An Arkansas school district’s plan to arm some of its teachers was shot down by the state's attorney general on Thursday. The Clarksville School District planned to give more than 20 teachers and staff concealed 9 mm handguns and use them as volunteer security guards. Thanks to Attorney General Dustin McDaniel (D) that will not happen.
"Simply put, the code in my opinion does not authorize either licensing a school district as a guard company or classifying it as a private business authorized to employ its own teachers as armed guards," McDaniel wrote.
David Hopkins, Clarksville's superintendent, spoke with McDaniel about the situation and admitted that "it sounds like he's saying that we can't do the program."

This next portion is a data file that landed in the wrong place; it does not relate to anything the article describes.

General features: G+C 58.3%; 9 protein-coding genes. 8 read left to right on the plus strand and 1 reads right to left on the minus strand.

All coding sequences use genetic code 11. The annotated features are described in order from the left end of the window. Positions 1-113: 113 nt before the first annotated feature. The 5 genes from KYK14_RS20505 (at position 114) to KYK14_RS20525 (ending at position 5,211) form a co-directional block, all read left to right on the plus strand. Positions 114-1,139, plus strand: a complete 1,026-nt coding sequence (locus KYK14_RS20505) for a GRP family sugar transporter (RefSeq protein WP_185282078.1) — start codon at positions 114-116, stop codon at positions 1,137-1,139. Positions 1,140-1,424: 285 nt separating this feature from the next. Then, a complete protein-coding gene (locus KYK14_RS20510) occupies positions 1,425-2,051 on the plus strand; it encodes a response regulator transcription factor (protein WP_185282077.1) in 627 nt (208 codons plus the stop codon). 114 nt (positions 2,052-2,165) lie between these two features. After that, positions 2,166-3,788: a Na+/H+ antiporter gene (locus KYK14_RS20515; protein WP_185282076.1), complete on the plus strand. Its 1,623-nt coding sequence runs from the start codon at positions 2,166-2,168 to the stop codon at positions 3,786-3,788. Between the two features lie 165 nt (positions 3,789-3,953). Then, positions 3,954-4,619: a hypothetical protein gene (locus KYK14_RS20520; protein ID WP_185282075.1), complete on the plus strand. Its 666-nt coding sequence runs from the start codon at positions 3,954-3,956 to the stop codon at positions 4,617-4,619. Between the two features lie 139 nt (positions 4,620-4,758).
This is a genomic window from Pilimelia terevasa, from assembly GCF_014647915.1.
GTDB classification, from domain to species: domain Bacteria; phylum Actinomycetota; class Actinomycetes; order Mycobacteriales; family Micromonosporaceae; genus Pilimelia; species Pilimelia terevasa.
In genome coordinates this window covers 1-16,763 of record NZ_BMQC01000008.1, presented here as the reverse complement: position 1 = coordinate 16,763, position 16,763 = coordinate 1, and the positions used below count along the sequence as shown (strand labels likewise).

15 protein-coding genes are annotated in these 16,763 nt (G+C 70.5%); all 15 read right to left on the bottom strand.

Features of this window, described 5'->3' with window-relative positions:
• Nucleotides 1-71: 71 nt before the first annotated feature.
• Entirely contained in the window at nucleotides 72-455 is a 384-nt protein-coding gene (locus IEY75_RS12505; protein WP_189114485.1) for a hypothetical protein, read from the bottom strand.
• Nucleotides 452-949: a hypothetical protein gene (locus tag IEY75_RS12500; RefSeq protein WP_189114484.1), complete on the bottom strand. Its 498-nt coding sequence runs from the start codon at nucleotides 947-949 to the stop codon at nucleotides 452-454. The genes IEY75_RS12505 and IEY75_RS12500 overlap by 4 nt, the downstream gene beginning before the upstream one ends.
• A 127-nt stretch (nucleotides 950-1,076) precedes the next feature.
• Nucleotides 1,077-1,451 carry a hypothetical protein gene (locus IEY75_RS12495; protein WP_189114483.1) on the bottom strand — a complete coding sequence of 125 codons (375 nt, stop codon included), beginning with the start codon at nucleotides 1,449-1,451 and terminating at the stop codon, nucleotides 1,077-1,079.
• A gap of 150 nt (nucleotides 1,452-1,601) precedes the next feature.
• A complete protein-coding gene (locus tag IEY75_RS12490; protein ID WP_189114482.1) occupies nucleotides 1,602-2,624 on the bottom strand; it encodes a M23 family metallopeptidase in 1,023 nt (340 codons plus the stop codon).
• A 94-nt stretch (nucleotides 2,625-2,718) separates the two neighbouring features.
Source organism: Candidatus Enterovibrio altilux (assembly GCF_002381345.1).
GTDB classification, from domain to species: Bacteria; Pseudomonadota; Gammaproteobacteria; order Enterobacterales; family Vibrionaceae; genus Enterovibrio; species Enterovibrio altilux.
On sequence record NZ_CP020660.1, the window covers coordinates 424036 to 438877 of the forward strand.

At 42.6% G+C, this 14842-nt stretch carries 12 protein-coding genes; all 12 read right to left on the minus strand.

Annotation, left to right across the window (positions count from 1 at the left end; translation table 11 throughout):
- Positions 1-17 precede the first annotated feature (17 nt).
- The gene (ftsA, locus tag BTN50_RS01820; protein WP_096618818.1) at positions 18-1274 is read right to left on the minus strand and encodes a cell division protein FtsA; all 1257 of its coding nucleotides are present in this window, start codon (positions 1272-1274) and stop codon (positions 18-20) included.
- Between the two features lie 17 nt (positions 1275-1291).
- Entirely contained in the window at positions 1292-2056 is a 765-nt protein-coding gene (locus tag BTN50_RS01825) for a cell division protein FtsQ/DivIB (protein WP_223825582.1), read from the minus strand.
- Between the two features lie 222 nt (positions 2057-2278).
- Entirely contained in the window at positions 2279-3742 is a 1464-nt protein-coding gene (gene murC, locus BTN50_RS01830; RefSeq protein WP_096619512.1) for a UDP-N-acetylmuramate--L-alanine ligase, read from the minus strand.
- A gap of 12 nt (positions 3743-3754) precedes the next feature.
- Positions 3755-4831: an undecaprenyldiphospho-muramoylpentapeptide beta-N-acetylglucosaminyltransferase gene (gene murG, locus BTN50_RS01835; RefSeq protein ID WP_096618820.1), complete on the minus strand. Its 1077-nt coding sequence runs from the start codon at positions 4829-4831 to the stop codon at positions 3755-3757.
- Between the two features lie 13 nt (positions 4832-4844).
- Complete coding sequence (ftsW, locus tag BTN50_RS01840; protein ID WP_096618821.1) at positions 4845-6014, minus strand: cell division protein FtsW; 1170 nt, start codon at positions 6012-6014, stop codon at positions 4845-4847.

He added: "Obviously we're going to comply with the law. We're not going to break the law. We wanted to provide the training and give the sense of a secure place for our parents and students. I tell you, this has really thrown a monkey wrench into it."
Popular VideoThis young teenage singer was shocked when Keith Urban invited her on stage at his concert. A few moments later, he made her wildest dreams come true.
McDaniel said that school districts across the state would still be able to contract with private security companies or to use law enforcement as school resource officers, Fox News reported.
"If a school district were indeed functioning as a `guard company,' then, it would be organized to provide services to any and all 'customers' purely for the purpose of generating income — a private business motivation that is self-evidently anathema to a school district's purely public functions," he wrote.
Staff members who had already begun participating in Clarksville's program were given a one-time $1,100 stipend to purchase a handgun and holster. The district had also budgeted about $50,000 for ammunition and for training at Nighthawk Custom Training Academy.